Understanding the Coup in Turkey

 

Still reeling from the latest terrorist attack in Nice on Bastille Day, the news from Turkey the next night, on 15 July 2016, at first didn’t seem to make sense, which was only augmented by a lack of reliable information. I happened to be with a Turkish woman and several experts on Turkey who quickly got on the phone to family still in Turkey and proceeded to narrate the event as it unfolded both on the ground and in Turkish media. Still, no one was very sure about what was going on, why, and who was doing it; questions that are still somewhat unanswered. Is this just another example of the turmoil our planet seems to be in? Is this an attempt by Erdogan to consolidate power? Below is a compilation of scholarly articles published in International Studies Quarterly that might give readers a better background understanding of the current situation.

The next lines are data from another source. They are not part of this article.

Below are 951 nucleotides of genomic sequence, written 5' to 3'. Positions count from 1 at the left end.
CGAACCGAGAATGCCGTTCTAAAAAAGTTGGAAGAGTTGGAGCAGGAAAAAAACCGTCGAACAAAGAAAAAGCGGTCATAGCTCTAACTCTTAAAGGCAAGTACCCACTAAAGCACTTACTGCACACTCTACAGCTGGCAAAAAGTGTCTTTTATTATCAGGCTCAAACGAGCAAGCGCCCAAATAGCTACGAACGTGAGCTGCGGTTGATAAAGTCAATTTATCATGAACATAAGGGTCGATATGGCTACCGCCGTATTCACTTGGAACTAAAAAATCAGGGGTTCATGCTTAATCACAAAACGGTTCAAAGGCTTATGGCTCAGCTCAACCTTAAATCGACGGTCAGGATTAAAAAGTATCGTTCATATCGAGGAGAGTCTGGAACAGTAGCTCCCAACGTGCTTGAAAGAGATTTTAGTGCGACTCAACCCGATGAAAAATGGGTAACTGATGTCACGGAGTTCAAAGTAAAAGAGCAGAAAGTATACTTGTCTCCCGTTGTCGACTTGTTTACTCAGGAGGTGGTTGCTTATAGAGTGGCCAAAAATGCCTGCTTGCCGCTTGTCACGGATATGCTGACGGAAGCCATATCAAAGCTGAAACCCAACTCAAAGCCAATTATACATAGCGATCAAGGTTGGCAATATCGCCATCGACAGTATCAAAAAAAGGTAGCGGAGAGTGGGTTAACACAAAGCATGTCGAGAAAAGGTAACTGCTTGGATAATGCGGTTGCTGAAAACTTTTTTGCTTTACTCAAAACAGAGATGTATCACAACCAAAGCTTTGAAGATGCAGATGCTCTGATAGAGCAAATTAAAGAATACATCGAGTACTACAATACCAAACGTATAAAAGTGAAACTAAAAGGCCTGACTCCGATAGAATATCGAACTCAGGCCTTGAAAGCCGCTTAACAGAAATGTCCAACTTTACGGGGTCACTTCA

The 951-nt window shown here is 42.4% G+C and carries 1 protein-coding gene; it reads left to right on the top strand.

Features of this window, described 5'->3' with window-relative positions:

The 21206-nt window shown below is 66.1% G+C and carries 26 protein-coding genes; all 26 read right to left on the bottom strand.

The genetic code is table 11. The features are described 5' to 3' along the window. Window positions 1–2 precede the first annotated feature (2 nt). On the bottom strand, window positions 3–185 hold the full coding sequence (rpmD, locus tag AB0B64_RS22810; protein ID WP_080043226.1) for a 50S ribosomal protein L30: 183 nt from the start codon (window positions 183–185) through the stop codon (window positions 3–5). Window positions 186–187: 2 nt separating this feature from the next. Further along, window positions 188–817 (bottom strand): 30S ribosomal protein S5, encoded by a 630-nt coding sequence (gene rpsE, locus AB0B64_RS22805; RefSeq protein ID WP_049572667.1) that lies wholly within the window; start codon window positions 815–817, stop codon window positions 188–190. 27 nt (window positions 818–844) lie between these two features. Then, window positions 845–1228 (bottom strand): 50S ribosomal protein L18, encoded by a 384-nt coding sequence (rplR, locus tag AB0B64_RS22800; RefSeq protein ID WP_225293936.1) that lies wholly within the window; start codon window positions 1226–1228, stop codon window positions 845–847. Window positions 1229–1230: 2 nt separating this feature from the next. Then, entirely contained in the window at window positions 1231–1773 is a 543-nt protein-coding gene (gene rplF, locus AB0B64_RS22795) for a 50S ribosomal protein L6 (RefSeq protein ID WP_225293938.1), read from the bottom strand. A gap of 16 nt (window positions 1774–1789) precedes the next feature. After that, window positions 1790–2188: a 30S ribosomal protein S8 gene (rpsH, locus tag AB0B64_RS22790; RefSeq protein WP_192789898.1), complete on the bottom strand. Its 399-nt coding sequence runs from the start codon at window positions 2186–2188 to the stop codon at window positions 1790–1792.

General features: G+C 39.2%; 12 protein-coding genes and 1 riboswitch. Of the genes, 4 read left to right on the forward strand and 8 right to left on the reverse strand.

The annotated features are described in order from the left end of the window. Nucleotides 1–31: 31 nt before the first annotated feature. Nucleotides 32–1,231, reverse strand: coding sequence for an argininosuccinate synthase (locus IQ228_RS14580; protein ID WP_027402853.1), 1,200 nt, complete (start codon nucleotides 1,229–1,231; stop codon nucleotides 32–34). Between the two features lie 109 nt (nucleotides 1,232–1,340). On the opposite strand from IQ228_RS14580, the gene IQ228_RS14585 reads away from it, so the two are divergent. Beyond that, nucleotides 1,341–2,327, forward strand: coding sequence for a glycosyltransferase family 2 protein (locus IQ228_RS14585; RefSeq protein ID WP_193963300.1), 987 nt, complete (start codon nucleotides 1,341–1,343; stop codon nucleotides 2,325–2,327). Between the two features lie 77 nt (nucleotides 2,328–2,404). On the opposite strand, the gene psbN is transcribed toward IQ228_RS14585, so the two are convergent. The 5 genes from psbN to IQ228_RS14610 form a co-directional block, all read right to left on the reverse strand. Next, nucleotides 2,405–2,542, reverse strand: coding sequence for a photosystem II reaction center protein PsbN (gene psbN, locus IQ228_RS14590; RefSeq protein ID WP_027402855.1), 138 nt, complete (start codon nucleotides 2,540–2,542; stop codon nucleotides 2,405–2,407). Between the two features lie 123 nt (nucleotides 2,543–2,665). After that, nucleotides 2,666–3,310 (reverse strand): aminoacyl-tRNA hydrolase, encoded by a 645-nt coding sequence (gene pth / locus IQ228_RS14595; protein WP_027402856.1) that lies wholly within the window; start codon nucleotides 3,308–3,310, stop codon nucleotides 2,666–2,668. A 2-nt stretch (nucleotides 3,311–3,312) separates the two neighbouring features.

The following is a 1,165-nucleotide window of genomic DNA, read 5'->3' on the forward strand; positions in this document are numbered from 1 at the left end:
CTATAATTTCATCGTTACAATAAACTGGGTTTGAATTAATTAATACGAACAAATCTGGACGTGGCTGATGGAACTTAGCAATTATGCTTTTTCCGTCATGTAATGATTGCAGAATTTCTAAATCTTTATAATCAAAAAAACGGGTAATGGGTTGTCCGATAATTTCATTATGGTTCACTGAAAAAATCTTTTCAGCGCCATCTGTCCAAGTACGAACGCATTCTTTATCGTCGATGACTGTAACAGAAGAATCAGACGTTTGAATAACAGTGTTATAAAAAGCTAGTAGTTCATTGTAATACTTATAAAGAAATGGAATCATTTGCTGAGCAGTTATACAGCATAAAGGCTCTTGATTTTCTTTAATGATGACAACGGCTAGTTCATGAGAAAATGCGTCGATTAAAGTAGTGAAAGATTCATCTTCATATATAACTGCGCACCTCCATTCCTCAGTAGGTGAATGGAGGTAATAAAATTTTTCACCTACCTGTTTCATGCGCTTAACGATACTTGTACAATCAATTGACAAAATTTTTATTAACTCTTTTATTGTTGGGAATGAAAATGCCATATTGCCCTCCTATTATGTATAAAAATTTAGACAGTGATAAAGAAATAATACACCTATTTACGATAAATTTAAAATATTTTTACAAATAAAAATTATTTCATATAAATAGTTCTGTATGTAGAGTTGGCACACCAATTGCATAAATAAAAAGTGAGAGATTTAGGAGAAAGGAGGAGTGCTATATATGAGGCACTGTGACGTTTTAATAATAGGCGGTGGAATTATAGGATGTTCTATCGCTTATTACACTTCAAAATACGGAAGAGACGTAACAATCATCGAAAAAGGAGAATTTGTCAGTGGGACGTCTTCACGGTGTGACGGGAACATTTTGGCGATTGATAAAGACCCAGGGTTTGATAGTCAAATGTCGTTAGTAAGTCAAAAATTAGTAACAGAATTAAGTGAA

For background, see Ay┼če Zarakol's comparison of prior coup dynamics in Turkey and Thailand. 

The stunning and somewhat surreal turn of events on 15 July was accentuated by rumors that Erdogan was seeking and had been denied exile in Germany at the same time he was on FaceTime inciting supporters to go out into the streets to fight for him. Slantchev (2006) suggests that a lack of major domestic audience costs is linked to how and from where the audience gets its information. The fact that the state controls much of the Turkish media might have therefore contributed to Erdogan’s ultimate triumph.

Uzonyi, Souva, and Golder (2012) echo the importance of domestic audience costs by examining whether a viable alternative leader is present and how high the cost of mobilization is against the existing regime.

Erdogan’s call to his supporters to break curfew, although horrifying for those of us watching from afar and imagining a bloodbath, was actually strategically very smart.  Carey, Colaresi, and Mitchell (2016) explain why.